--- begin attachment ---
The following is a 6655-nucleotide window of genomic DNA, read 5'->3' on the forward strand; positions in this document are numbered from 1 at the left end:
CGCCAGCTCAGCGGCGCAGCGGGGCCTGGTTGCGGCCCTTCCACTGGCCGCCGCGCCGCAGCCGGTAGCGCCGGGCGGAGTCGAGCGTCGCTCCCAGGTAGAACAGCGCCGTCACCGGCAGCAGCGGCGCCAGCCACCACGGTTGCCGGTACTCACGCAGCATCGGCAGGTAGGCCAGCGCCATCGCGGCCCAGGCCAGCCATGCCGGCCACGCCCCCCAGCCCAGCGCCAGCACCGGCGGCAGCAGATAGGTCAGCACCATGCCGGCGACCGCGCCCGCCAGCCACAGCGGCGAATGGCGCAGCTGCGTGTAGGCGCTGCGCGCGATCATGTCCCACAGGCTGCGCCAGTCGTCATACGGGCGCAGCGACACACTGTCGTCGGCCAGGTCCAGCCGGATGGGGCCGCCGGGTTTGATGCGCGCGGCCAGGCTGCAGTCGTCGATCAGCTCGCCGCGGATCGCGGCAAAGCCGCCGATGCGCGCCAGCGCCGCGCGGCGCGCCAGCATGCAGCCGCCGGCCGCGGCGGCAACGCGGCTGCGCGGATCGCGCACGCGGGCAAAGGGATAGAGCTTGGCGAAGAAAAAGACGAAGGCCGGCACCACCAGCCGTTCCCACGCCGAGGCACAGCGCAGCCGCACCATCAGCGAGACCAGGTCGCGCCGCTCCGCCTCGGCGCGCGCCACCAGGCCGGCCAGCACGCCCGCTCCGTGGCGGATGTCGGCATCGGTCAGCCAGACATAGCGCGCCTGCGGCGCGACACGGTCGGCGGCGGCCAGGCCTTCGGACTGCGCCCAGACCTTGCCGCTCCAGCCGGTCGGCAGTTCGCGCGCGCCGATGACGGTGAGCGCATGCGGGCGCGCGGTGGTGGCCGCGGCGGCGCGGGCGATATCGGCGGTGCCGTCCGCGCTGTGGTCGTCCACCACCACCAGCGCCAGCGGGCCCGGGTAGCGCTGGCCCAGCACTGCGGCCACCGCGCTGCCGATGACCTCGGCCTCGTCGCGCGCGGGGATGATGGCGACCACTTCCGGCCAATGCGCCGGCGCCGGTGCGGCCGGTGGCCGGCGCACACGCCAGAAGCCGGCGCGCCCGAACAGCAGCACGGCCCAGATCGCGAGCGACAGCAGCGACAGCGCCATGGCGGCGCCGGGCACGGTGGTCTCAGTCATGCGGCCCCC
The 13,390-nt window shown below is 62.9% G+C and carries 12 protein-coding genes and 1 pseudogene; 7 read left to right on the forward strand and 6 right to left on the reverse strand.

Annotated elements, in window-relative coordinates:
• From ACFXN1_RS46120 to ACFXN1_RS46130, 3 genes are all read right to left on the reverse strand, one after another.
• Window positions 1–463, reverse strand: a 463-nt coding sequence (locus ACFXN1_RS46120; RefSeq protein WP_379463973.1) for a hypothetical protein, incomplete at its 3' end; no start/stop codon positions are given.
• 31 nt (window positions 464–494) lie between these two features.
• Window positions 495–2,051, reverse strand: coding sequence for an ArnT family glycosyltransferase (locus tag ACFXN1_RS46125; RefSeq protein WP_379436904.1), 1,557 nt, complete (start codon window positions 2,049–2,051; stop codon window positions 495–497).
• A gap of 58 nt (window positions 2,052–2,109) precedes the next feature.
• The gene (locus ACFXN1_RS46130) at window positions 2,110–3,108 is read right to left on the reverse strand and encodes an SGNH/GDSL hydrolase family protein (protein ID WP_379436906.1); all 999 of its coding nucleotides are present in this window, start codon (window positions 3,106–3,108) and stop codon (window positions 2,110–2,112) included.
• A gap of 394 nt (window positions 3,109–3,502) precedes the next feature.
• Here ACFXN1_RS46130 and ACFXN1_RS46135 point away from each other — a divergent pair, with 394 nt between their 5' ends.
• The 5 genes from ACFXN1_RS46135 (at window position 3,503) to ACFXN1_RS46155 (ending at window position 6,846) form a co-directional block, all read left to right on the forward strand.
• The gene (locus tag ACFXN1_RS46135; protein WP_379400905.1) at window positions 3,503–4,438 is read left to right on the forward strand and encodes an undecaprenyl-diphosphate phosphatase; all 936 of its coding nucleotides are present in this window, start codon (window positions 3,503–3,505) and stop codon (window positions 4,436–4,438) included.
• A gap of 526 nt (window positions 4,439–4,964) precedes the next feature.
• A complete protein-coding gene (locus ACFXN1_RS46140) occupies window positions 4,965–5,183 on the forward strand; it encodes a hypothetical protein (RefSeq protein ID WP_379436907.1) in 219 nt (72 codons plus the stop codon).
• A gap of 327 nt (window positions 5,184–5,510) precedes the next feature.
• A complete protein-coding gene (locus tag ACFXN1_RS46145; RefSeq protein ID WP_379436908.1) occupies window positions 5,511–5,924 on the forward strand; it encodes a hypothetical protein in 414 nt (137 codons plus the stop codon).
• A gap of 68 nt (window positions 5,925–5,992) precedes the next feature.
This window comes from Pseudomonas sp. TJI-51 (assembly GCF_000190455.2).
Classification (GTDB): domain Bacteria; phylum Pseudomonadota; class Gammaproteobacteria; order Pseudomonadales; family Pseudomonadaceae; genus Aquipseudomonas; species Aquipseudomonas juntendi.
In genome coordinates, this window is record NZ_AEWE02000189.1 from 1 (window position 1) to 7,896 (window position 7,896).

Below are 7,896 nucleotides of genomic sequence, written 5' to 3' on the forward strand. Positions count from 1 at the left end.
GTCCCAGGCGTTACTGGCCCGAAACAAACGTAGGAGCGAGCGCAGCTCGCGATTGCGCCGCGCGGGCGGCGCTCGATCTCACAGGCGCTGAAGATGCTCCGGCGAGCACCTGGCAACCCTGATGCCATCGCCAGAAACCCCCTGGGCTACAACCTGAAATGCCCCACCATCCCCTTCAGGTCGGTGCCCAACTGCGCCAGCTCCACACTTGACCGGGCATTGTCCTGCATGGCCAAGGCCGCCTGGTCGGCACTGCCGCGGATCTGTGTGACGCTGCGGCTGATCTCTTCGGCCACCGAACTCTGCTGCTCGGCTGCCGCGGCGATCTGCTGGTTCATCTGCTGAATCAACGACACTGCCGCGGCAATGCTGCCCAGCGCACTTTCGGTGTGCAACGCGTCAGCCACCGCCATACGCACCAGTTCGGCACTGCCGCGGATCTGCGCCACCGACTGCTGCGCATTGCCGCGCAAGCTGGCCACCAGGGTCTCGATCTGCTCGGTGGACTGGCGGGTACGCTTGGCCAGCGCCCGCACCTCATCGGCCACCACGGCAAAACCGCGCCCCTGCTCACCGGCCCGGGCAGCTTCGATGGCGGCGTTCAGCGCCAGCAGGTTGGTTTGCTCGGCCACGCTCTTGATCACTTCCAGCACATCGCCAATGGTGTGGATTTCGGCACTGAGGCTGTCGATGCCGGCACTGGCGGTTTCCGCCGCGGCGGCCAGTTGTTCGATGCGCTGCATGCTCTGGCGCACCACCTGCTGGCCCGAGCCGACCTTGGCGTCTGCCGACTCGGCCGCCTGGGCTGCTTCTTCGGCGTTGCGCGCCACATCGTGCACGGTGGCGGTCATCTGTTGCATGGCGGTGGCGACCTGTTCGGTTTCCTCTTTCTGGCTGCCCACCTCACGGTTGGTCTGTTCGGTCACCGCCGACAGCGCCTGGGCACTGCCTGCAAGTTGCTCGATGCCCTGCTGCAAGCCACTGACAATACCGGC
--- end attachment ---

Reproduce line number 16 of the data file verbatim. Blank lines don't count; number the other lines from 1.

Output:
• A complete protein-coding gene (locus ACFXN1_RS46140) occupies window positions 4,965–5,183 on the forward strand; it encodes a hypothetical protein (RefSeq protein ID WP_379436907.1) in 219 nt (72 codons plus the stop codon).